Several days ago, the Royal Navy’s new Carrier Strike Group assembled for the first time to carry out training in the North Sea.
Aircraft carrier HMS Queen Elizabeth — the largest ship ever built for the Royal Navy — is at the centre of the group which is the start of joint carrier operations between the navy and its NATO allies.
Nine ships, 15 fighter jets, 11 helicopters and 3,000 personnel from the UK, US and the Netherlands are now carrying out exercises in the North Sea.
“Protected by a ring of advanced destroyers, frigates, helicopters and submarines, and equipped with fifth generation fighters, HMS Queen Elizabeth is able to strike from the sea at a time and place of our choosing,” Commodore Steve Moorhouse, Commander UK Carrier Strike Group, said.
The Carrier Strike Group includes NATO destroyers – the Royal Navy’s Type 45s HMS Diamond and HMS Defender and US Navy Arleigh Burke-class USS The Sullivans as well as frigates HMS Northumberland and HMS Kent from the UK and the Dutch Navy’s HNLMS Evertsen.
They will not only protect the Queen Elizabeth-class carriers from enemy ships, submarines, aircraft and missiles, but are also capable of conducting a range of supporting missions, from maritime security to disaster relief.
“Providing air and missile defence to a Carrier Strike Group is exactly the task HMS Defender and the Type 45 has been designed to do,” Commander Vince Owen, Commanding Officer of HMS Defender, commented.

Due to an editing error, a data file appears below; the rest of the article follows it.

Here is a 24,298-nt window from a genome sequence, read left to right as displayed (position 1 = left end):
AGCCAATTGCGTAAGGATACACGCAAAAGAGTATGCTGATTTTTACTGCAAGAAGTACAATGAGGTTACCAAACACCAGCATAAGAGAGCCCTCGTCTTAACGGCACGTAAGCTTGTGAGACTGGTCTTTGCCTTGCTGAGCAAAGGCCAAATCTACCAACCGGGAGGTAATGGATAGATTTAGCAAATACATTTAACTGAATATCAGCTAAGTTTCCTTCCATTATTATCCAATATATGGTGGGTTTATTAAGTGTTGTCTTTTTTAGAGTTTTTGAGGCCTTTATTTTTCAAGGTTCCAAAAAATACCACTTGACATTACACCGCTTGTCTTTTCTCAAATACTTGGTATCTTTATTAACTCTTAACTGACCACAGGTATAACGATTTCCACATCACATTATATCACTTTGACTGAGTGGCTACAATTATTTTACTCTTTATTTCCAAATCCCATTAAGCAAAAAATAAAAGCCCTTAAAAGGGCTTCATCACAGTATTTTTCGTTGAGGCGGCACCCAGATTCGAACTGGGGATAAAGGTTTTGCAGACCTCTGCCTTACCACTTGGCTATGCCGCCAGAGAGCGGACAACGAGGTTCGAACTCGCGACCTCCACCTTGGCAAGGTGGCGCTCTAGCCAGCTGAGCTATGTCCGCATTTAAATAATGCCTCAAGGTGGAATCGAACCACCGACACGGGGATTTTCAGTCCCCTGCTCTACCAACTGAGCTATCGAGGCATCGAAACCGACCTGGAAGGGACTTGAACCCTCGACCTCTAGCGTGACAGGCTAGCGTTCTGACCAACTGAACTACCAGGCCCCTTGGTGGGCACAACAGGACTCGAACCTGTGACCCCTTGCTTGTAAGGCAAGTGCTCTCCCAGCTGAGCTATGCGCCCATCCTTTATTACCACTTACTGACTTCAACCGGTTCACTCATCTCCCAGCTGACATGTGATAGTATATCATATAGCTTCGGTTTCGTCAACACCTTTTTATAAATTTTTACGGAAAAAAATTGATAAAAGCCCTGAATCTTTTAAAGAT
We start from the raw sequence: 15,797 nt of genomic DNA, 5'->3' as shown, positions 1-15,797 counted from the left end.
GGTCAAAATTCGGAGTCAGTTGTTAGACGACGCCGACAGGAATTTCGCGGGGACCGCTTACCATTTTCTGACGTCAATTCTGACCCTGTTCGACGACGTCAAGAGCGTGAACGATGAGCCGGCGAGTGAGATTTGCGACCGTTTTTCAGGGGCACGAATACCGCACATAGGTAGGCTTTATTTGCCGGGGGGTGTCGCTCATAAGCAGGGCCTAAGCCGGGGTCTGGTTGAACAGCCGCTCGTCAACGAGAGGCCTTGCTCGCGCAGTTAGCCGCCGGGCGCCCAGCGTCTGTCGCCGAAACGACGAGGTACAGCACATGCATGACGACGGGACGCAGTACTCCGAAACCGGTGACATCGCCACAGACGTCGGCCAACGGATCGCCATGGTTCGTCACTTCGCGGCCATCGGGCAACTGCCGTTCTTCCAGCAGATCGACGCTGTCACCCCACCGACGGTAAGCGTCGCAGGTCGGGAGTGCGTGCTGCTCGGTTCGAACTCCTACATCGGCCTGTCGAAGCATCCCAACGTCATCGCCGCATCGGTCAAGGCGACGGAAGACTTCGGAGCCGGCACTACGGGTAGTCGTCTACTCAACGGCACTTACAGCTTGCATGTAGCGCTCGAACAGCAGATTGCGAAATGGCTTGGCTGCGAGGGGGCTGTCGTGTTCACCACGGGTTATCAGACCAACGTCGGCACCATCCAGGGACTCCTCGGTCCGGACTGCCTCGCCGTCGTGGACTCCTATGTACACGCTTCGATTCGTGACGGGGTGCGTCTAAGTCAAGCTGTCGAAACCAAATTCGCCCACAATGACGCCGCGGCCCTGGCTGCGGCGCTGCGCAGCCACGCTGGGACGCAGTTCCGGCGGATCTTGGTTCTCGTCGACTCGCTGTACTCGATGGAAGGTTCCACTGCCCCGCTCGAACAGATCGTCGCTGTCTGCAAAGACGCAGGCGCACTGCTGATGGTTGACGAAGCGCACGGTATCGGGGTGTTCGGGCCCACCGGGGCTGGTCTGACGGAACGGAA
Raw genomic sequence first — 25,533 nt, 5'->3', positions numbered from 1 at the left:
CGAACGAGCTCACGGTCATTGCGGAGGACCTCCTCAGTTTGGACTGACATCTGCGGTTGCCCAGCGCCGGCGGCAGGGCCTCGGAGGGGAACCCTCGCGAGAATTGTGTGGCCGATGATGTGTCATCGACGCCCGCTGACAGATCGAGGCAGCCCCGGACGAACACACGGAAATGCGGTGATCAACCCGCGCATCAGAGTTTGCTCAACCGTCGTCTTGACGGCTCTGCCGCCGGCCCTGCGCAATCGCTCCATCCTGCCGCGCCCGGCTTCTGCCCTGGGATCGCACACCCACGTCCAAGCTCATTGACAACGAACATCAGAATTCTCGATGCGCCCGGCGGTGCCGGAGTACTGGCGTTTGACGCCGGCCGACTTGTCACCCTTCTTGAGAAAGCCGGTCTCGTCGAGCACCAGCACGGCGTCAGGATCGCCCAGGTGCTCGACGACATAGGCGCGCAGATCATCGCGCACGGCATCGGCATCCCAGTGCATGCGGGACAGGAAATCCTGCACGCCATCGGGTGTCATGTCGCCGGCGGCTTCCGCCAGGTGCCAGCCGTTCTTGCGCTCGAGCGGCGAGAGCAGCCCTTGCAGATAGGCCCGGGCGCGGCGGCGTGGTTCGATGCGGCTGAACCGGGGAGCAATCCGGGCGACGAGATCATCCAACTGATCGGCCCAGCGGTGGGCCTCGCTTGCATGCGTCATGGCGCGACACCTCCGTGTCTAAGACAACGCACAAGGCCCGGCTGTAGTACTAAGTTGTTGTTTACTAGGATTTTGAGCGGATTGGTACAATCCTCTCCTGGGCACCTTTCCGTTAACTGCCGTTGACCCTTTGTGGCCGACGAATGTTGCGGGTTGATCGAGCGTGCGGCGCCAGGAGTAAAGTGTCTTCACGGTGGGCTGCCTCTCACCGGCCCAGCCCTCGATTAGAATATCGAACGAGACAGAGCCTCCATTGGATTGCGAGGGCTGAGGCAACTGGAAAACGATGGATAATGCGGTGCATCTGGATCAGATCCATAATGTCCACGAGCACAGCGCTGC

“Having previously supported the French aircraft carrier FGS Charles de Gaulle in the fight against ISIL in 2015 and more recently been part of the USS Abraham Lincoln task group as she transited through the Strait of Hormuz last year, it is exciting to be integrating HMS Defender into the UK-led Carrier Strike Group for the first time.”
Meanwhile, two Royal Fleet Auxiliary ships, RFA Tideforce and RFA Fort Victoria, are supplying fuel, food, spares and ammunition, to enabled sustained operations from the sea without host nation support. RFA Fort Victoria underwent an extensive modernisation to enable her to support the Queen Elizabeth-class carriers at sea.
The drills are part of NATO’s largest exercise known as Joint Warrior. The second phase of the exercise kicked off in the Atlantic Ocean on October 3, 2020.